Interview: Freddie Gibbs
Freddie Gibbs recently paid a visit to the UK to perform at east London’s East Village venue for a one-off show, so we sent The Wrap Up’s Ra’ed Poetical down to have a chat with the rising rap star. Known to tell it like it is, the rapper spoke candidly about living a dangerous life whilst growing up in Indiana, working with Eminem and Bun B, his close friendship with his new label boss, Young Jeezy, and he also sends out a little message to a certain Maybach Music Group rapper...
The Wrap Up: Welcome to London, sir. Have you been here before?
Freddie Gibbs: Thank you for having me! Nope, first time.
TWU: You’re only here for a day, right? Any plans to come back?
Freddie Gibbs: Definitely coming back. I'm gonna rock my first show and make everybody want me to come back (laughs).
TWU: You grew up in Indiana, home of the late great Michael Jackson. What was life like growing up there for you?
Freddie Gibbs: It made me everything that I am today. It’s a special place and there are a lot of good people there, but it’s an economically decaying town with a lot of crime, with a lot of devils around. It’s about how you take it and shape it and use it to your advantage instead of letting it use you. Those devils, they used me for a while, but I had to do what I had to do to turn my life around and that’s what this music thing does for me.
TWU: What was the pinnacle point for you where you thought to yourself, ‘I want to do music’?
Freddie Gibbs: There was so much murder and s**t going on around me, I didn’t wanna succumb to that, or to things of that nature. Basically, I just needed an outlet. Rap was what I needed to express myself and give myself something to believe in.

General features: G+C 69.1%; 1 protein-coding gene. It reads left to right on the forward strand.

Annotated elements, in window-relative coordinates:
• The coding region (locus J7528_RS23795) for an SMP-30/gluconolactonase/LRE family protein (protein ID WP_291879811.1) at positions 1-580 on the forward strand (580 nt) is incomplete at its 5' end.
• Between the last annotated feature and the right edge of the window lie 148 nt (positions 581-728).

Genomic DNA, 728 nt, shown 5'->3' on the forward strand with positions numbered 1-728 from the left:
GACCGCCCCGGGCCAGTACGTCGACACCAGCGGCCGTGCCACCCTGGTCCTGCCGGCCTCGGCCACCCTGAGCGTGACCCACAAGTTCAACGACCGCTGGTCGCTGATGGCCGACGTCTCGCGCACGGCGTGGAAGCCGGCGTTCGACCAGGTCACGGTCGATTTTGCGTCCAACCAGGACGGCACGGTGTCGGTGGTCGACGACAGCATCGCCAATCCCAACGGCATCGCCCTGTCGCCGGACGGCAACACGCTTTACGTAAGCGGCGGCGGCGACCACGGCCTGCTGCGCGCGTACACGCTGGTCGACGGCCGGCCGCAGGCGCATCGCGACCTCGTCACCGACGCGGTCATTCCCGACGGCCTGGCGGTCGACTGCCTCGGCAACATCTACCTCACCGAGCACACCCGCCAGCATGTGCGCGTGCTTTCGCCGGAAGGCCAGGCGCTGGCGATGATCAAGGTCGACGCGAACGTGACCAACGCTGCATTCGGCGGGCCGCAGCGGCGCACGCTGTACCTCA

TWU: You have many stories to tell and someone you get compared to a lot is Tupac, which many of us know is one of your main musical influences. Why was he such an important figure to your career?
Freddie Gibbs: He’s been my number one influence. If you say Tupac didn’t influence you, then you don’t really need to be rapping because nobody evokes that kind of emotion on a track like Tupac does. You’ve got a lot of Tupac clones, but I don’t think I'm one of them. I just think I give people a little piece of the feeling he gave them. But that’s some big shoes to fill! I didn’t wanna live my career trying to fill Tupac’s shoes.
TWU: If you didn’t do music, what do you think you’d be doing instead?
Freddie Gibbs: I really don’t know. If I wasn’t doing music, I’d be in jail or dead. I was on that type of path. Music took me away from that. I got kicked out of school and I got kicked out of the military. I was on a path of destruction.
TWU: Would it be fair to say that music saved your life?
Freddie Gibbs: Yeah, most definitely. Like Lupe Fiasco said in the song ‘Hip Hop Saved My Life’, that was the realest song he ever made because the guy that he was talking about in that record, I was that guy before. Hustling and investing into this rap scene, freestyling, doing s**t for free that you don’t wanna do, it’s all part of paying your dues in this game and I’ve definitely done that.